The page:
As is often the case, the best bit of Kiss Kiss, Bang Bang is in the preview. A man on the run from the police, who have just shot his accomplice, bursts into a room where theatrical auditions are being held. Those conducting them think he is a hopeful actor and ask him to read from the script at a point where the cue is "You got your partner killed."
With an entirely genuine and accidentally appropriate display of emotion, he avoids and then acknowledges the fact. "I killed him didn't I?"
The director comments: "This is what I'm talking about. Old school. Method." The man, a small-time thief called Harry Lockhart (Robert Downey Jr.), is immediately sent off to Hollywood as a candidate for a role in a Major Motion Picture.
Though obviously fake in that cheerful, postmodern way we have grown accustomed to since the first Star Wars and Indiana Jones movies made cinematic fakery respectable, the episode is promising. Quite a lot might have been done with it as the introduction to a study of the relationship between art and life! But this poor man's Pulp Fiction doesn't really know what to do with the theme it has introduced except to make a joke out of it. There is a kind of acknowledgment of the same motif when Harry teams up in L.A. with a gay detective called Perry Van Shrike (Val Kilmer) in order to learn how to play the part he is supposedly up for. But there is never any question of his being mistaken for a real detective. Shane Black, who directs and who adapted the screenplay ("in part") from Bodies Are Where You Find Them by Brett Halliday, is having too much fun with the comedy of Harry's pratfalls and his witty repartee with the super-butch Mr. Kilmer as "Gay Perry."
If you think the pun is a comic gem, there is a chance that you will find the dialogue as amusing as the author obviously does. Here's an example. Harry, rooting around in Perry's glove compartment finds a derringer. Perry tells him: "I call it my faggot gun, because it's only good for a couple of shots and then you drop it for something better." Ha ha. I don't mean to say that the jokes always fall flat. There are at least a couple of dozen laughs in the movie. But it seems too much reduced to a pretext for its dialogue, the labored wit hinting of desperation. It wants so badly to be funny that it's often unfunny. Also into the trying-too-hard category falls Harry's voiceover narration, which constantly calls attention not only to itself but to the movie's own narrative devices. "That's bad narrating," he says at one point, and rewinds the film to tell a part of the story he forgot. If you are the kind of person who finds that cute and who likes Robert Downey Jr. a lot, such po-mo tricks might work for you. They don't for me. Downey seems a man of infinite charm to his fellow thesps in Hollywood, but there must be others besides me who are outside that magic circle and who find him a jerk and a smart alec. The L.A. wit doesn't travel well.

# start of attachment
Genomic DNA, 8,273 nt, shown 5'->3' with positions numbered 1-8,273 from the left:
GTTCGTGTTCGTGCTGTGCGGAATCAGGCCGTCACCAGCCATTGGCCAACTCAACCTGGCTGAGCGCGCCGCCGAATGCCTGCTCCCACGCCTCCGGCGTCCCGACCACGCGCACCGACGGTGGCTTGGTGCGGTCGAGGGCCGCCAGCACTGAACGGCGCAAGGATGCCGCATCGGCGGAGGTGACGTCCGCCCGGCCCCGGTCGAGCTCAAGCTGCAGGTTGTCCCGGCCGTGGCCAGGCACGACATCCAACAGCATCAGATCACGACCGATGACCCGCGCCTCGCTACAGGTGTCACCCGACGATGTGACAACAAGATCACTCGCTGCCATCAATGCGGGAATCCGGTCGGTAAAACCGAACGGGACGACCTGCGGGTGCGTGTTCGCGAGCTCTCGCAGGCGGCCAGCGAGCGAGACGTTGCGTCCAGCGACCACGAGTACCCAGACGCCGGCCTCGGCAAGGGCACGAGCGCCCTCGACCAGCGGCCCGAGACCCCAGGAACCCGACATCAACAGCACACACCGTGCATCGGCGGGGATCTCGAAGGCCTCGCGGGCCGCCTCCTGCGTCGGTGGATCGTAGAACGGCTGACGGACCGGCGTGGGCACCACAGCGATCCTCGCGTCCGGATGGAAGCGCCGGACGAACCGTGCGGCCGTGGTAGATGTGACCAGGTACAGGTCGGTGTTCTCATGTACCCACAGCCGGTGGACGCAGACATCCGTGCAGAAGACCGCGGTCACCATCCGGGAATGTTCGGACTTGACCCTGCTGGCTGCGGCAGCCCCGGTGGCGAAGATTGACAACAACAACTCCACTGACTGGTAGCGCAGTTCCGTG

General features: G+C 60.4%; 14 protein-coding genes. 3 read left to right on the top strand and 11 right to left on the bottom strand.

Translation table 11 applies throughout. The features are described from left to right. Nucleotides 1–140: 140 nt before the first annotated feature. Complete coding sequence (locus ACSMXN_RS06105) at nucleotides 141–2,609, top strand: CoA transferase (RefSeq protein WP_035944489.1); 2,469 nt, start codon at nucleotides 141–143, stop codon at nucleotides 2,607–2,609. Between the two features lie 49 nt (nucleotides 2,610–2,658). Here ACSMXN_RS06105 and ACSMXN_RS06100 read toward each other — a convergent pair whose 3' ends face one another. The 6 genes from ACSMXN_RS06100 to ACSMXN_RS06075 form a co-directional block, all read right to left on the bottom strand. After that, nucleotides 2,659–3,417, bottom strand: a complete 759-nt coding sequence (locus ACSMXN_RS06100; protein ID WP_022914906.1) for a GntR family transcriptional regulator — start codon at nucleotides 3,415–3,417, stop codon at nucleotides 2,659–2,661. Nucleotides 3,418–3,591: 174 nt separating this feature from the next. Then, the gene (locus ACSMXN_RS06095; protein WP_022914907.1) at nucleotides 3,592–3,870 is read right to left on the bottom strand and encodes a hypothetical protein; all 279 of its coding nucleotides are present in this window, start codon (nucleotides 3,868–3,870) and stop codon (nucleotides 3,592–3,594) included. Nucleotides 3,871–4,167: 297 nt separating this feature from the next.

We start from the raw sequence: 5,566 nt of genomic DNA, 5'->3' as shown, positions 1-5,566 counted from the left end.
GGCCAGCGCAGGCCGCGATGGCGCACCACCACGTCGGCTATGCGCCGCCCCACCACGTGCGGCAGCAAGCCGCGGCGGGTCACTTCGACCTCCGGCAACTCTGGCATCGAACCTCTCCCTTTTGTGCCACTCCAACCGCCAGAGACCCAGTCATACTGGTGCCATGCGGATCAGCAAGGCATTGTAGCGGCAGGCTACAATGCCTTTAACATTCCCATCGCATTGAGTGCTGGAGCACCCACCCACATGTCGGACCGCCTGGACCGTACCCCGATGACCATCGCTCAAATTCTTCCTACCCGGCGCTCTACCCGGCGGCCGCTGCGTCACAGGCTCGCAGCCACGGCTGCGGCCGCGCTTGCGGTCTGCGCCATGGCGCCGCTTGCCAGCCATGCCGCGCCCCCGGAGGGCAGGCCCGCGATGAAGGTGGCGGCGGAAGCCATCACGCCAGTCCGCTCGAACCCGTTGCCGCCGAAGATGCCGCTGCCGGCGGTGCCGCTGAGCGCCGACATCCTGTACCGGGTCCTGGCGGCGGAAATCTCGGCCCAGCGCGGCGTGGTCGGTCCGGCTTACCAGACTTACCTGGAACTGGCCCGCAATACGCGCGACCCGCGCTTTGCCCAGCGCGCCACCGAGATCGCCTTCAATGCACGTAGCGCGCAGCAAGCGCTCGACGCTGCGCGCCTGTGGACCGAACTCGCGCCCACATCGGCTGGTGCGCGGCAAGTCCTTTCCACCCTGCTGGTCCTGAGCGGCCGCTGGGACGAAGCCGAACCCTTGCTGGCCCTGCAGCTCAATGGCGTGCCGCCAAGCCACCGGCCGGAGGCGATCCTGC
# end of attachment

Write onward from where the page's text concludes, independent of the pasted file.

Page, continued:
But the movie's lamest joke is its determination to make light of its own derivativeness. It is divided into Days One, Two, Three, and Four, plus an Epilogue, each given the name of a Raymond Chandler novel. All the outdoor scenes are shot at night, often in mist or fog, while the interiors are either gloomy or neon-lit. There is a witty, beautiful, tough-vulnerable girl called Harmony (Michelle Monaghan) who has kicked around in L.A. for too long, while the scantily-clad bodies of other girls turn up all the time. Working so hard to let us know we are in noir-land, the movie doesn't work hard enough on the plot. Talk about bad narrating! Perhaps its intricacy in combining two separate stories later found to be linked together is meant to cover up the holes. Or perhaps the holes, the gratuitous scenes, and other weaknesses are all part of the postmodern joke. Don't you see? It's supposed to be incomprehensible. But the other jokes would have to be better than they are in order for this one to come off.
Beneath all its frantic playfulness, the movie does have a semi-serious point to make. It might have been sub-titled A Tale of Two Fathers, since the intertwined stories both feature bad fathers who murder or sexually abuse their own daughters. When Gay Perry offers a gruff remembrance of mistreatment by his own father, it is hard not to see in it a rather conventional swipe at what the theorists of gay and feminist studies have taught us to call "the Patriarchy." Though tedious and predictable, the point is not wasted, for it suggests, in retrospect, how gay was the whole noir genre to which Kiss Kiss makes such elaborate if irreverent homage. Raymond Chandler himself, alcoholic and married to a woman old enough to be his mother, would surely have understood. All those lonely, promiscuous women, all those predatory, childless men on both sides of the law, what are they if not a rebuke to the family-based civilizational order that lives in the daylight but leaves the night to them? Gay Ray, anyone?
To the daylight world, addressed here as "you good people in the Midwest," Downey's flippant narrator signs off with an apology: "Sorry we said f*** so much." But of course we know that he knows that's not what he should be sorry for.
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